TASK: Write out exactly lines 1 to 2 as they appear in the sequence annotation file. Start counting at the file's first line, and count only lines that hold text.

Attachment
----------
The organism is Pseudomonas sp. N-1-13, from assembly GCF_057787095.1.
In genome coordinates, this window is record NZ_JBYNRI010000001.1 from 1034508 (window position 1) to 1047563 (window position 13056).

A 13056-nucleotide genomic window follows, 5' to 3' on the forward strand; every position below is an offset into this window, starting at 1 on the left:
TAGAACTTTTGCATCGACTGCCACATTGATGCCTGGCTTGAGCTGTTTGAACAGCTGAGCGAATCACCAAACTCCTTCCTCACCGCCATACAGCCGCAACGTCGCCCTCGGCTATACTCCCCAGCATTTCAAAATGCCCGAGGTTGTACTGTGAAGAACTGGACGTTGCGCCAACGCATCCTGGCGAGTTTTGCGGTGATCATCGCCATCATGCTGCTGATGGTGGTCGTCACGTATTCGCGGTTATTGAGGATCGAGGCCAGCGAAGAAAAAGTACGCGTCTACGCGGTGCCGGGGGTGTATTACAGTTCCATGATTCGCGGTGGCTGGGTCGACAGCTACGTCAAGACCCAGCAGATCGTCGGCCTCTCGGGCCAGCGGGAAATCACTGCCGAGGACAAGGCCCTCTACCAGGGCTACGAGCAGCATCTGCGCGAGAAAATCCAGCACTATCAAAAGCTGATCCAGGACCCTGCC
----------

The organism is Pseudomonas sp. N-1-13, from assembly GCF_057787095.1.
In genome coordinates, this window is record NZ_JBYNRI010000001.1 from 1034508 (window position 1) to 1047563 (window position 13056).